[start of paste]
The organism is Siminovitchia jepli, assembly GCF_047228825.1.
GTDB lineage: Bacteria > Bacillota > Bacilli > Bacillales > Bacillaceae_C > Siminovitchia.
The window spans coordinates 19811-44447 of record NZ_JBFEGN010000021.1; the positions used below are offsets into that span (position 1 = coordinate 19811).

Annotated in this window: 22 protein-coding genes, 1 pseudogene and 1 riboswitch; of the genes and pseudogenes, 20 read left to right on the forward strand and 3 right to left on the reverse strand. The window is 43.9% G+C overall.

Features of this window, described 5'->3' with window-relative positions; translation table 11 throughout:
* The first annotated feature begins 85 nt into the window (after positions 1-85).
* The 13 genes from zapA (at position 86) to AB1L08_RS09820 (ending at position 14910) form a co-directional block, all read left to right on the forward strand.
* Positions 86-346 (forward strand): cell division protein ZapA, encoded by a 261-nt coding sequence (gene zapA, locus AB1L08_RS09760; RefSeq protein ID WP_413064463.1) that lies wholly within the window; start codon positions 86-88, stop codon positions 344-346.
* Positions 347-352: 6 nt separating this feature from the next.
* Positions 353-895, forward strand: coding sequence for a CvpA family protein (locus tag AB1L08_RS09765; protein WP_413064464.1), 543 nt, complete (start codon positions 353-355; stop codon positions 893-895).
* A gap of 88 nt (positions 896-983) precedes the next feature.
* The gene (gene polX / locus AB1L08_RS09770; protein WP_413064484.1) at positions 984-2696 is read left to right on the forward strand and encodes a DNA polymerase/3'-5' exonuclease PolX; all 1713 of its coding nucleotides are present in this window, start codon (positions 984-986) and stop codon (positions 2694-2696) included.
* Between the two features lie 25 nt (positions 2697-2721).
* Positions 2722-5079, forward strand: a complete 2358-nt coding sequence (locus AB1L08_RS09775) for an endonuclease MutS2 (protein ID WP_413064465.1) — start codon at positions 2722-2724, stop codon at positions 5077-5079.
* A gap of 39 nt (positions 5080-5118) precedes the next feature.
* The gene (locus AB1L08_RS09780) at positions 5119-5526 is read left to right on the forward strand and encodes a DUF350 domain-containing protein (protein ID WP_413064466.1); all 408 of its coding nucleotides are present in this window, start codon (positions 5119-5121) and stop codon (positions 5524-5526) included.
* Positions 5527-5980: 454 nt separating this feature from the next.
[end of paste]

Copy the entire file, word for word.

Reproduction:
The organism is Siminovitchia jepli, assembly GCF_047228825.1.
GTDB lineage: Bacteria > Bacillota > Bacilli > Bacillales > Bacillaceae_C > Siminovitchia.
The window spans coordinates 19811-44447 of record NZ_JBFEGN010000021.1; the positions used below are offsets into that span (position 1 = coordinate 19811).

Annotated in this window: 22 protein-coding genes, 1 pseudogene and 1 riboswitch; of the genes and pseudogenes, 20 read left to right on the forward strand and 3 right to left on the reverse strand. The window is 43.9% G+C overall.

Features of this window, described 5'->3' with window-relative positions; translation table 11 throughout:
* The first annotated feature begins 85 nt into the window (after positions 1-85).
* The 13 genes from zapA (at position 86) to AB1L08_RS09820 (ending at position 14910) form a co-directional block, all read left to right on the forward strand.
* Positions 86-346 (forward strand): cell division protein ZapA, encoded by a 261-nt coding sequence (gene zapA, locus AB1L08_RS09760; RefSeq protein ID WP_413064463.1) that lies wholly within the window; start codon positions 86-88, stop codon positions 344-346.
* Positions 347-352: 6 nt separating this feature from the next.
* Positions 353-895, forward strand: coding sequence for a CvpA family protein (locus tag AB1L08_RS09765; protein WP_413064464.1), 543 nt, complete (start codon positions 353-355; stop codon positions 893-895).
* A gap of 88 nt (positions 896-983) precedes the next feature.
* The gene (gene polX / locus AB1L08_RS09770; protein WP_413064484.1) at positions 984-2696 is read left to right on the forward strand and encodes a DNA polymerase/3'-5' exonuclease PolX; all 1713 of its coding nucleotides are present in this window, start codon (positions 984-986) and stop codon (positions 2694-2696) included.
* Between the two features lie 25 nt (positions 2697-2721).
* Positions 2722-5079, forward strand: a complete 2358-nt coding sequence (locus AB1L08_RS09775) for an endonuclease MutS2 (protein ID WP_413064465.1) — start codon at positions 2722-2724, stop codon at positions 5077-5079.
* A gap of 39 nt (positions 5080-5118) precedes the next feature.
* The gene (locus AB1L08_RS09780) at positions 5119-5526 is read left to right on the forward strand and encodes a DUF350 domain-containing protein (protein ID WP_413064466.1); all 408 of its coding nucleotides are present in this window, start codon (positions 5119-5121) and stop codon (positions 5524-5526) included.
* Positions 5527-5980: 454 nt separating this feature from the next.